So, there is no time to waste. We can do this. We must do this. We will do this. Great change is non-linear. History is unpredictable. We must retain belief in what is possible and execute our best plans to make it so. Our beautiful Australia can still have a flourishing future.
• Twitter thread here
Greenpeace official statement
Scott Morrison will be sworn in as Prime Minister at a time when the stakes could not be higher for the environment in Australia. What was clear throughout the entire election campaign from opinion poll after opinion poll was that for the first time ever – climate change became the biggest election issue for Australian voters.
This was a climate election, held in the shadow of multiple climate disasters, from the fires in Tasmania to the drought in the interior, the heat waves in our cities, the bleaching of the Great Barrier Reef and the storms and floods in Queensland. Climate damage is hurting Australian families and is destroying the places we love.
Greenpeace now calls on Mr Morrison to take on board the urgency of the climate emergency, and represent the will of Australians who are calling for stronger leadership than we have seen from the Coalition in the past on climate change. The politics of division and climate inaction needs to end today. The stakes are too high – we need bipartisan leadership to face the climate emergency.
One clear lesson for the Coalition from the election is the result in Tony Abbott’s seat of Warringah. Tony Abbott has been a constant thorn in the side of climate action in Australia. His loss provides a timely warning for any political leader who believes that climate inaction is a viable political path in 2019.
Scott Morrison’s government will now need urgently stake out a credible pathway for reducing carbon emissions in Australia. Scott Morrison needs to provide the leadership to ensure that the Australian government is no longer beholden to the coal lobby. Climate change may not be Mr Morrison’s natural issue, but destiny has knocked.
• David Ritter, Greenpeace Asia Pacific CEO
We always knew that regardless of the end result, there’s no denying that climate change was a defining issue of this election campaign – and young people made that happen. And we’re incredibly fired up to hold the next term of government accountable to step up, kick coal out of politics and protect our future.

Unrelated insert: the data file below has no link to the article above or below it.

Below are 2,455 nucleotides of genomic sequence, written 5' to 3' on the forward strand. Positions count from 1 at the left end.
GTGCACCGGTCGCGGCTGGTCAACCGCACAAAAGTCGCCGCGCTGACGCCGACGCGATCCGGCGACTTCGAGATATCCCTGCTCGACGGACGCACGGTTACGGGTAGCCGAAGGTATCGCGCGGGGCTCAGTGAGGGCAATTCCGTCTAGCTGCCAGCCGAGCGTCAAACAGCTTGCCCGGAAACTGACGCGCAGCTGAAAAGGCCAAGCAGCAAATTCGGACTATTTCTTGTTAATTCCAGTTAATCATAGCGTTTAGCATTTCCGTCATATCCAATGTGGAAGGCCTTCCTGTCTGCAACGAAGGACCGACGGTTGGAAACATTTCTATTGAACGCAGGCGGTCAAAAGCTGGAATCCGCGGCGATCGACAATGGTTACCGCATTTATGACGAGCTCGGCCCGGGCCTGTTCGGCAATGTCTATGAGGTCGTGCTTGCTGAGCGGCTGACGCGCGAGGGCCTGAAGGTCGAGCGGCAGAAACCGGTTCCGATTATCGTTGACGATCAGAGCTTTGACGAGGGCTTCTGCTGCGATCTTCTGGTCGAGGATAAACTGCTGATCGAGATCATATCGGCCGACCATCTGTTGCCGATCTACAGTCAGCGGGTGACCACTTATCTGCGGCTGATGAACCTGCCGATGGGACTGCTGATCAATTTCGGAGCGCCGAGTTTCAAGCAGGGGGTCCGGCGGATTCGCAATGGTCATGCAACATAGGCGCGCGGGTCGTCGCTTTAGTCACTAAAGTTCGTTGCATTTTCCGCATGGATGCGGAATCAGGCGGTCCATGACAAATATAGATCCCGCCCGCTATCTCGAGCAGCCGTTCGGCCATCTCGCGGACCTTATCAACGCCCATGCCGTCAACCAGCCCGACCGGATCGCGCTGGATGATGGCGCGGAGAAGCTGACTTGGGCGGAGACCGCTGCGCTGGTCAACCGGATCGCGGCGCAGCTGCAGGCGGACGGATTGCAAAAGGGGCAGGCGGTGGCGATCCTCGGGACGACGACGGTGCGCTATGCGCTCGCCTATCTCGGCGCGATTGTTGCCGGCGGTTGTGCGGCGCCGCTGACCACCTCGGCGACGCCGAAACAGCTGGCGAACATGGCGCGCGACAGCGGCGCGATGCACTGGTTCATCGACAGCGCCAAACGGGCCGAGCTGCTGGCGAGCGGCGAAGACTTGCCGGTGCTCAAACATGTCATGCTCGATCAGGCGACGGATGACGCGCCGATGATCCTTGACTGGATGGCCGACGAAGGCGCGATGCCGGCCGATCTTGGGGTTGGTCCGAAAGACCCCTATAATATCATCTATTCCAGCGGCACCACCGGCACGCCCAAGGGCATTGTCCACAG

Right now, we know that the Coalition Government, who’s spent the last six years propping up the big polluters and cooking our climate, has just been elected for another term.
Scott Morrison’s government got away with the lie that their policies are effective to tackle climate change. They were backed in every step of the way by the coal industry, Adani and Clive Palmer, and their mates in the conservative media, who spent up big on a scare campaign to divide people, lie about employment numbers and sell Queenslanders false, short-term solutions about money and jobs from the coal industry – instead of making a real plan for the region to thrive with renewables.
But we’ve taken on these forces before, and won, and we’ll do it again.
Every single person fighting for climate justice should be so incredibly proud of what we achieved together in this election period. We turned out in the streets in unprecedented numbers, told a powerful story in the media that reached millions, saw record numbers of young people turning up to vote, and had conversations with voters right across the country to build a public mandate for real climate leadership.
Together, we created waves of conversations around dinner tables, in schools, universities and workplaces. Climate change consistently polled as the number one issue for voters, it was on top of Google searches on political issues in the lead up to the election, and ABC’s Vote Compass found that 80% of voters want stronger government action on climate change.
If the incoming Coalition Government think they can continue ignoring questions about climate change and propping up the big polluters, they have another think coming. This election saw young people step up and fight for our future like never before – and we are never backing down.
Now is the moment to get the message to everyone who’s been sitting on the sidelines for the last few months or years, hoping someone else would step up and lead on climate change: that we are the ones we’ve been waiting for, and it’s going to take all of us.
Like you and so many millions of others, we refuse to believe that a handful of wealthy fossil fuel corporate bosses are more powerful than the people of Australia or could ever possibly win in the face of our powerful social movement. There is an unstoppable groundswell of people here and around the world ready to solve the crisis.
If you’re a young person ready to step it up, pledge to volunteer with us in the critical months ahead, or otherwise chip in what you can to grow our campaigns and community organising nationwide.
On social media
Message from Seed, the Indigenous youth climate network